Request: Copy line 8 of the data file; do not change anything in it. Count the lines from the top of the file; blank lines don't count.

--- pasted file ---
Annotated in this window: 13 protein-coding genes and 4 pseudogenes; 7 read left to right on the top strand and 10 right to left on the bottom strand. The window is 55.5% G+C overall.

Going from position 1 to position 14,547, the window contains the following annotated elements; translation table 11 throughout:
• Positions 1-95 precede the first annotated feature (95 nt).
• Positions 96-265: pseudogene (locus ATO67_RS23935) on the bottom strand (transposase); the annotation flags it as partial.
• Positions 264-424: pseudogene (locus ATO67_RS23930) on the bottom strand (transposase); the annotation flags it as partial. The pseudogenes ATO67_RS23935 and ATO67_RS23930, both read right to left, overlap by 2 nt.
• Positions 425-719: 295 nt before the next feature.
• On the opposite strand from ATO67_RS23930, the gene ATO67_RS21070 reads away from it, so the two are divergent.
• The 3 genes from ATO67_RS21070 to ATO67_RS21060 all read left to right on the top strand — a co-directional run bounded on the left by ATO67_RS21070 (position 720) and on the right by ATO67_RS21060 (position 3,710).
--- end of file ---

• The 3 genes from ATO67_RS21070 to ATO67_RS21060 all read left to right on the top strand — a co-directional run bounded on the left by ATO67_RS21070 (position 720) and on the right by ATO67_RS21060 (position 3,710).